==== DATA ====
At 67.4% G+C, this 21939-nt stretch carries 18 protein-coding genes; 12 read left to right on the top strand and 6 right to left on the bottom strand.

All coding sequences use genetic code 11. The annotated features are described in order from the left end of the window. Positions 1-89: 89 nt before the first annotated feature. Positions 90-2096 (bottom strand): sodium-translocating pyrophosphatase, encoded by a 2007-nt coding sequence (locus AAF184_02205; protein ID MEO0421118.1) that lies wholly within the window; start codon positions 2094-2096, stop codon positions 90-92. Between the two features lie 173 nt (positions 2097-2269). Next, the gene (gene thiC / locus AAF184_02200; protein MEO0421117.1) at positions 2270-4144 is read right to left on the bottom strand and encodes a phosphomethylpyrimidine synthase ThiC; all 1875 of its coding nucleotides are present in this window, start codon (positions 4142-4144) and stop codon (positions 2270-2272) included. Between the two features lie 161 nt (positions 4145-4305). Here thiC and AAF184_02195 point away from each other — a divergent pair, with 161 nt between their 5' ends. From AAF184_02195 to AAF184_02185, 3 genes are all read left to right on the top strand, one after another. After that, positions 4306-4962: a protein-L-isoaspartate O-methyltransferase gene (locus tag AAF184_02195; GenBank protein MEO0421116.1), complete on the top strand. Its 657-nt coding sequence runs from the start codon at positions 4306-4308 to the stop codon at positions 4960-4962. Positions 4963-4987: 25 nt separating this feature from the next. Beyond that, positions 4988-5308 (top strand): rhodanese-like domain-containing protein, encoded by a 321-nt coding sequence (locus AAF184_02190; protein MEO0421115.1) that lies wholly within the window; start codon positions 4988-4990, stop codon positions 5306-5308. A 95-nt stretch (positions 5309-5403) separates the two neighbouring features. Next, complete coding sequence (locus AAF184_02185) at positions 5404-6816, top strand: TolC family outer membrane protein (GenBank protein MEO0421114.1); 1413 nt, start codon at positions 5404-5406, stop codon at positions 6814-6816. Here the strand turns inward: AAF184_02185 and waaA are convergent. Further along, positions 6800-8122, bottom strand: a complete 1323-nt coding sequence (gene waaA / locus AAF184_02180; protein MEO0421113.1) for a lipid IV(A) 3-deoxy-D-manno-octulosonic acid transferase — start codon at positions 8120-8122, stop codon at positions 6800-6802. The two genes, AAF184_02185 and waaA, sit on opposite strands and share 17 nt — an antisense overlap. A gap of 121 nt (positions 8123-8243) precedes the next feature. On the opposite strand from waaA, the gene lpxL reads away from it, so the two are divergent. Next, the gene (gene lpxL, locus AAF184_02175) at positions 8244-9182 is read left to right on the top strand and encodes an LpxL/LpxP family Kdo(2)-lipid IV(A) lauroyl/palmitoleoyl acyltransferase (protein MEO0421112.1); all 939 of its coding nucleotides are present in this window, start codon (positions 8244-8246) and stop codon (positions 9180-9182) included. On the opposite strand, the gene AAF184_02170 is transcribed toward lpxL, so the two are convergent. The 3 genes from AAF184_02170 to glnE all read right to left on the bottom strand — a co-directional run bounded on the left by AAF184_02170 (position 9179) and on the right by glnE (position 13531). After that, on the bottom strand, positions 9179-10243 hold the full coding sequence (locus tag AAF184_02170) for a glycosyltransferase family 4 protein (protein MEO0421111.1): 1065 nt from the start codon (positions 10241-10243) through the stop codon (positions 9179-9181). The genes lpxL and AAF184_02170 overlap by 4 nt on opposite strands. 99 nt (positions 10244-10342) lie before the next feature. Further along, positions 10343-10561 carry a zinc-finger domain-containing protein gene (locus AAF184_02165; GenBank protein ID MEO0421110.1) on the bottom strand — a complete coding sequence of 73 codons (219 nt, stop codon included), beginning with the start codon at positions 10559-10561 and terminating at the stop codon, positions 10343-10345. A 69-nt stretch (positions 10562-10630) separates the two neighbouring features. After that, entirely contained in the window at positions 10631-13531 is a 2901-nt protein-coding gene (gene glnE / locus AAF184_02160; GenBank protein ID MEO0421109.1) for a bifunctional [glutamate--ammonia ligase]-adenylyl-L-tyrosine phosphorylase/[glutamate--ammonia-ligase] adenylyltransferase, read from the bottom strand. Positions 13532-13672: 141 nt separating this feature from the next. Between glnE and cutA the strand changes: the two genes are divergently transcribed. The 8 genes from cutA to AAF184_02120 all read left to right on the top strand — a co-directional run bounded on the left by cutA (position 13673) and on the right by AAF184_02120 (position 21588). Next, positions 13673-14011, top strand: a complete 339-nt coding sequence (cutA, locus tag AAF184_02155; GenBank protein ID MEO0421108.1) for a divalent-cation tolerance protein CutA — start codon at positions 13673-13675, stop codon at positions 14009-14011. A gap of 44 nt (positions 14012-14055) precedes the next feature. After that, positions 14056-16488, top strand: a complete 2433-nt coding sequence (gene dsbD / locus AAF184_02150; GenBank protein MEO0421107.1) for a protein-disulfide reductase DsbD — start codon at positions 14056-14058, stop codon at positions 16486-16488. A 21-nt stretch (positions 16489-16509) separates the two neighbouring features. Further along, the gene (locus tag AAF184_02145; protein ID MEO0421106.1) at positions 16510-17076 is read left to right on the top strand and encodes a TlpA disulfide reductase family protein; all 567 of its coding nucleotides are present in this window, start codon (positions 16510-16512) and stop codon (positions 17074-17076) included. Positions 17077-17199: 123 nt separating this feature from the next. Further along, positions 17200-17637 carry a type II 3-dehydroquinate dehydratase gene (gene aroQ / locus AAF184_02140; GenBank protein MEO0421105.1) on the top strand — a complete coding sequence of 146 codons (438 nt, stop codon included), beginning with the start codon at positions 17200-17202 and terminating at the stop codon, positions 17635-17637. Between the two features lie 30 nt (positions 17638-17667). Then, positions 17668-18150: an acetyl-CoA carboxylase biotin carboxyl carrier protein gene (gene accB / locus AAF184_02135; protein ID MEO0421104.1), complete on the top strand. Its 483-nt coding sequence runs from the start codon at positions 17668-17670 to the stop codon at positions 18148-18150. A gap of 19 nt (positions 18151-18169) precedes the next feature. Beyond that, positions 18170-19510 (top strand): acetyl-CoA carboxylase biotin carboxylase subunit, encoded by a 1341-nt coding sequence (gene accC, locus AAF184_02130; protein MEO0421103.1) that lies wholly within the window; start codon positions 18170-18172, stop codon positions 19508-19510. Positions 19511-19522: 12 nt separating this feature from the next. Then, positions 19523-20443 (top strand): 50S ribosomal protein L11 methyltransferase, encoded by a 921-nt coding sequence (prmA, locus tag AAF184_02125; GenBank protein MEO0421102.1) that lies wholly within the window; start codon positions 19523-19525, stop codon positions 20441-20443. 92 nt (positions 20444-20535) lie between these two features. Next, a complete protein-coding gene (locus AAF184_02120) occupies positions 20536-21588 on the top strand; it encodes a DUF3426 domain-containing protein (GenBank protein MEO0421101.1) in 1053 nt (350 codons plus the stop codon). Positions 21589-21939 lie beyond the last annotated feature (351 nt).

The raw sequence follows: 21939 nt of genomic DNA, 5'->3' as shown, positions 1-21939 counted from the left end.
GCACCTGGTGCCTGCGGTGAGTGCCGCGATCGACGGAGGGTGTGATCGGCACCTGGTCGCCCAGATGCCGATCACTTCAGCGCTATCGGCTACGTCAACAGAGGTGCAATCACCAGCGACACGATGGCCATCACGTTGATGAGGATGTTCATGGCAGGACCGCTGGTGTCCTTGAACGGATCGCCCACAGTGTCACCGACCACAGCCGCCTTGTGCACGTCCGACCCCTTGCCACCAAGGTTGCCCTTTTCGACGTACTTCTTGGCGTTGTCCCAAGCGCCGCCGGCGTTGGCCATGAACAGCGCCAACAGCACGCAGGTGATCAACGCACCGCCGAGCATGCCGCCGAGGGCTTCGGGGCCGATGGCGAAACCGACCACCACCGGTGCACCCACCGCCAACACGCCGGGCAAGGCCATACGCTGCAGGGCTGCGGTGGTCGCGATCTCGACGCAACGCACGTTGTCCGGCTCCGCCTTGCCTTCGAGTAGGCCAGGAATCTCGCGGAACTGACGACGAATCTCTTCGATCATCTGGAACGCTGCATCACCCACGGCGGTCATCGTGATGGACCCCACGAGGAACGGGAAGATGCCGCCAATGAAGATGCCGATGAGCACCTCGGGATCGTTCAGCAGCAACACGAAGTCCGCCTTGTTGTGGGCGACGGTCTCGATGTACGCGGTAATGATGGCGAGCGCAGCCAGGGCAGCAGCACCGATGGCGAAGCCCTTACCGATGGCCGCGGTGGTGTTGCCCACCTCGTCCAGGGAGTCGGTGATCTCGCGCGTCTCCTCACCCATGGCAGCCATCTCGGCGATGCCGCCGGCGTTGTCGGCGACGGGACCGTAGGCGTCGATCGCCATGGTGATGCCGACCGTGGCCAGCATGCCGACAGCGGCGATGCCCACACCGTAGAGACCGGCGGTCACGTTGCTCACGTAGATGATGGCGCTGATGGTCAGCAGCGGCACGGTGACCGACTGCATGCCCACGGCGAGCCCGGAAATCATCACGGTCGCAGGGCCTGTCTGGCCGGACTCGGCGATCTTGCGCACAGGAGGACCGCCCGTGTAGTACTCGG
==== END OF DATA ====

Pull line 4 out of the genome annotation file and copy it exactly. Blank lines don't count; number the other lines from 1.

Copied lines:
GCACCTGGTGCCTGCGGTGAGTGCCGCGATCGACGGAGGGTGTGATCGGCACCTGGTCGCCCAGATGCCGATCACTTCAGCGCTATCGGCTACGTCAACAGAGGTGCAATCACCAGCGACACGATGGCCATCACGTTGATGAGGATGTTCATGGCAGGACCGCTGGTGTCCTTGAACGGATCGCCCACAGTGTCACCGACCACAGCCGCCTTGTGCACGTCCGACCCCTTGCCACCAAGGTTGCCCTTTTCGACGTACTTCTTGGCGTTGTCCCAAGCGCCGCCGGCGTTGGCCATGAACAGCGCCAACAGCACGCAGGTGATCAACGCACCGCCGAGCATGCCGCCGAGGGCTTCGGGGCCGATGGCGAAACCGACCACCACCGGTGCACCCACCGCCAACACGCCGGGCAAGGCCATACGCTGCAGGGCTGCGGTGGTCGCGATCTCGACGCAACGCACGTTGTCCGGCTCCGCCTTGCCTTCGAGTAGGCCAGGAATCTCGCGGAACTGACGACGAATCTCTTCGATCATCTGGAACGCTGCATCACCCACGGCGGTCATCGTGATGGACCCCACGAGGAACGGGAAGATGCCGCCAATGAAGATGCCGATGAGCACCTCGGGATCGTTCAGCAGCAACACGAAGTCCGCCTTGTTGTGGGCGACGGTCTCGATGTACGCGGTAATGATGGCGAGCGCAGCCAGGGCAGCAGCACCGATGGCGAAGCCCTTACCGATGGCCGCGGTGGTGTTGCCCACCTCGTCCAGGGAGTCGGTGATCTCGCGCGTCTCCTCACCCATGGCAGCCATCTCGGCGATGCCGCCGGCGTTGTCGGCGACGGGACCGTAGGCGTCGATCGCCATGGTGATGCCGACCGTGGCCAGCATGCCGACAGCGGCGATGCCCACACCGTAGAGACCGGCGGTCACGTTGCTCACGTAGATGATGGCGCTGATGGTCAGCAGCGGCACGGTGACCGACTGCATGCCCACGGCGAGCCCGGAAATCATCACGGTCGCAGGGCCTGTCTGGCCGGACTCGGCGATCTTGCGCACAGGAGGACCGCCCGTGTAGTACTCGG